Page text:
The Osprey

This fine bird is spread over a very large range of country, and is found in the New World as well as the Old. In consequence of its peculiar habits it is often called the Fishing Eagle. The Osprey is essentially a fish-eater. It seems very strange that a predacious bird allied to the eagles, none of which birds can swim much less dive, should obtain its living from the water.
Osprey in Flight
Osprey in Flight


That the cormorant and other diving birds should do so is no matter of surprise, as they are able to pursue the fish in their own element, and catch them by superior speed. But any bird which cannot dive, and which yet lives, on fish, is forced to content itself with those fish that come to the surface of the water, a mode of obtaining a livelihood which does not appear to have much chance of success. Yet the Osprey does on a large scale what the kingfisher does on a small one, and contrives to find abundant food in the water.

The Osprey prefers the seashore and the rivers of the coast.  Its method of taking prey is almost exactly like that which is employed by the kingfisher. When it goes out in search of food, it soars into the air, and floats in circles over the water, watching every inch of it as narrowly as a kestrel watches a stubble-field. It can see a fish from a height of 30 metres. No sooner does a fish rise toward the surface to take a fly, or to leap into the air for sport, than the Osprey darts downwards, grasps the fish in its talons, drags the struggling prey from the water, and with a scream of joy and triumph bears it away to shore, where it can be devoured at leisure.

The bird never dives, neither does it seize the fish with its beak like the kingfisher. It plunges but slightly into the water, as otherwise it would not be able to use its strong wings and carry off its prey. In order to enable the bird to seize the hard and slippery body of the fish, it is furnished with long, very sharp, and boldly-hooked talons, which force themselves into the sides of the fish, and hold it as with grappling irons. Ospreys, particularly young inexperienced birds, can misjudge their catch - if a weak and desparate osprey locks on to a fish that is too heavy for it, the bird could drown.

Catching the fish may not be the last of it however. Other birds like Bald Eagles may chase an osprey who is carrying its freshly caught prey, and attack the osprey so that it drops its fish. The attacking thief will then retrieve the dropped fish, leaving the osprey to once more try to catch its own meal.

Fishermen in Havanna in Cuba watch ospreys. Where the osprey goes fishing it's a catch for the fishermen for sure.

In order to enable it to hover over the water, and to watch the surface carefully, it possesses wonderful powers of flight, being able to balance itself in one spot without seeming to move a wing, and having the singular faculty of doing so even when quite a strong breeze is blowing. It has even been observed to maintain its place unmoved when a sharp squall swept over the spot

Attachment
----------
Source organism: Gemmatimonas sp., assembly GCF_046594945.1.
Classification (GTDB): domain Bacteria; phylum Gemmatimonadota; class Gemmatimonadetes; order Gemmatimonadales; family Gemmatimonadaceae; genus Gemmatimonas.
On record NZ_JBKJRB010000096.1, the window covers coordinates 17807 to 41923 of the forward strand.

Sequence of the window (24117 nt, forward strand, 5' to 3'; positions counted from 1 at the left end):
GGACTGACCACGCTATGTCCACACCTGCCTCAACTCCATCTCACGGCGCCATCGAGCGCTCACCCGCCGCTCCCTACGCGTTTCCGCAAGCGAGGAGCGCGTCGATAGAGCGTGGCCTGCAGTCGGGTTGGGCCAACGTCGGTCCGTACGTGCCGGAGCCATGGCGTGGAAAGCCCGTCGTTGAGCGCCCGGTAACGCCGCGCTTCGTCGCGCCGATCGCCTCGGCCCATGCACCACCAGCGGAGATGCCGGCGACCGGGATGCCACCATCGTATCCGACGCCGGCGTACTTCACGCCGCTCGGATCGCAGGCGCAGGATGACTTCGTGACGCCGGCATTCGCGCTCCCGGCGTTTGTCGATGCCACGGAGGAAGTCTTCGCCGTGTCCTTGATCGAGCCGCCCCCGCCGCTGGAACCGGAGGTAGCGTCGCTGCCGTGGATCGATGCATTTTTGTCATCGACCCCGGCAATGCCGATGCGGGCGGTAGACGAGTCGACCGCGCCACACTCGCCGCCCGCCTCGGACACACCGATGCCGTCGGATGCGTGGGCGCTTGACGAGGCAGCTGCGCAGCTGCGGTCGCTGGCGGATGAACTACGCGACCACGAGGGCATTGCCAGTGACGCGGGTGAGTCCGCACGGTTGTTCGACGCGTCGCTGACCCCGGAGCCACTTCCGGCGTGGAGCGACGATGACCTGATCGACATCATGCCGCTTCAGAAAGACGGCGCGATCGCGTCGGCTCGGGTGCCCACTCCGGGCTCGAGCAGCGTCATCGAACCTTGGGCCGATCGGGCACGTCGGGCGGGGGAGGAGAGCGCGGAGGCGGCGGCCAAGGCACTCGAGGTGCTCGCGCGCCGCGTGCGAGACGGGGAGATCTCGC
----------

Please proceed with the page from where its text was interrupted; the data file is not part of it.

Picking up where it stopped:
Ospreys are usually migratory and can travel huge distances in their migration. They need wetlands and lakes along their routes. A BBC television program shown in 2006 tracked a young Osprey called Jaws on his first migratory flight. Jaws travelled from Martha's Vineyard off Cape Cod, past New York, down through Cape May and Lake Okeechobee in Florida, past Miami to Cuba and then across the Carribean sea - 350 miles of open water - to Columbia. Altogether from start to finish the journey was a distance of 2886 miles.

Another young Osprey on her first migration, and named Tasha, also started in Martha's Vineyard and travelled past New York and on to Cape May in New Jersey, down to Lake Lake Mattamuskeet in North Carolina, and forward on to Miami. She then flew to Havanna and took a similar route to the one taken by Jaws across the 350 miles of the Carribean Sea sea to Columbia but sadly did not make the entire crossing and was lost at sea.

For North American Ospreys, the Southern areas are used during the winter for feeding. They then make the return journey North in the Summer to their nesting sites where young birds may then find a mate and breed. Ospreys usually mate for life, and will even return to the same nest each year to breed.

The Osprey in the Bible

The Osprey was undoubtedly one of the birds grouped together under the collective term Asniyeh in the Christian Bible. This word occurs only in the two passages.  One of these is Deuteronomy xiv: 'These are they of which ye shall not eat; the eagle, and the ossifrage, and the osprey.' (DEUT. xiv. 12.).  The other is Lev. xi.

Although not very plentiful in Palestine, nor indeed in any other country, it is seen throughout the whole of that country where it can find sufficient water. It is said to avoid the Sea of Galilee

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